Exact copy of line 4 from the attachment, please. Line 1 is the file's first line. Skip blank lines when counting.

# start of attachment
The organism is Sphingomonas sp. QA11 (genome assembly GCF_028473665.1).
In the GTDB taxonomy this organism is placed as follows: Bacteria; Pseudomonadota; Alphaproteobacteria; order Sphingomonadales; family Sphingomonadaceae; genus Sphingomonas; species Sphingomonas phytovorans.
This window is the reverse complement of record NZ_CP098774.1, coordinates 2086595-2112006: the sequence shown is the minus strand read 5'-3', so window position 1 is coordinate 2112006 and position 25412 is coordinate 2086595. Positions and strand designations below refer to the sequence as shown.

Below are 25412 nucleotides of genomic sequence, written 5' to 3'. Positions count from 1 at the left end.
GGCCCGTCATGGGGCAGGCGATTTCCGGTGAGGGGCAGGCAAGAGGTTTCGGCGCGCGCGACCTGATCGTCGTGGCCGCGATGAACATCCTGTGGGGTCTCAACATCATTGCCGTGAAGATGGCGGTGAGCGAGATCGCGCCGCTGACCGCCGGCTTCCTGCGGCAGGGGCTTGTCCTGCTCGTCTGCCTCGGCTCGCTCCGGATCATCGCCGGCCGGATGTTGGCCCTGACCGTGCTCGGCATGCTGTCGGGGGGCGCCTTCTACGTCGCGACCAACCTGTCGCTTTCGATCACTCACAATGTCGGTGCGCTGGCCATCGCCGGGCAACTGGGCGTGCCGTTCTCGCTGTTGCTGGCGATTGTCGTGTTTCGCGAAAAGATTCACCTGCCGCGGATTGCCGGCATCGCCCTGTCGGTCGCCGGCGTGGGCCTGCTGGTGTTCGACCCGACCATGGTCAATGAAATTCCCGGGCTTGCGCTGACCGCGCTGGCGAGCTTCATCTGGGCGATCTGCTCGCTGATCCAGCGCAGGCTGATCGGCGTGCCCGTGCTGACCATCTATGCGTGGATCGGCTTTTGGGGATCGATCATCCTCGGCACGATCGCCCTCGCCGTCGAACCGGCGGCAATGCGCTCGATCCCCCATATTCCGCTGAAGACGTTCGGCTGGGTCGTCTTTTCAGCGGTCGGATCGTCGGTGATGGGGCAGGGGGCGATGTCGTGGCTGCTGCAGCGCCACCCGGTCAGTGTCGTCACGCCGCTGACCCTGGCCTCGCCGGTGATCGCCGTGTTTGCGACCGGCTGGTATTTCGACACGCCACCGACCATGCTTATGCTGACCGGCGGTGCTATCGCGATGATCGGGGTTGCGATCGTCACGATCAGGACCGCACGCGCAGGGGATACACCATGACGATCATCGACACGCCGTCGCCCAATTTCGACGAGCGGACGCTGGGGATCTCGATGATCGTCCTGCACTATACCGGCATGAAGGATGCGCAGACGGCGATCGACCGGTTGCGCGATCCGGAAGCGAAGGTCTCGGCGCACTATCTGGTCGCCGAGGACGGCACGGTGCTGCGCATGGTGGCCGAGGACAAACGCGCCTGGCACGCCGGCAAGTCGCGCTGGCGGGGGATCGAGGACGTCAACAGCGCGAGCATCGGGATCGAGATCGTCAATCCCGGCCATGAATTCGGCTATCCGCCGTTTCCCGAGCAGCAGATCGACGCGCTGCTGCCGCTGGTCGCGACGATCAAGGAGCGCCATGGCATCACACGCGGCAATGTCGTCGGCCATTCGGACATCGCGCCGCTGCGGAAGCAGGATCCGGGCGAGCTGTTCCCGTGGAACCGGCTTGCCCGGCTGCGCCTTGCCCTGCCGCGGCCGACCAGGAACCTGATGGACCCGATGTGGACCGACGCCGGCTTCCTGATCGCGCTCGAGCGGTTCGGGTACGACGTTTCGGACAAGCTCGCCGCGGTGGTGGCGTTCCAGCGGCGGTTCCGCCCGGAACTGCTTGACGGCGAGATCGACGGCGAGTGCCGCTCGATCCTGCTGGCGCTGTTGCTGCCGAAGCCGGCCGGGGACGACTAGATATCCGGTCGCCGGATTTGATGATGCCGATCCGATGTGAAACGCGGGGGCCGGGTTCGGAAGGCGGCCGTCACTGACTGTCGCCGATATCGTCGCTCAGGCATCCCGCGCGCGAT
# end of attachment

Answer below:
Below are 25412 nucleotides of genomic sequence, written 5' to 3'. Positions count from 1 at the left end.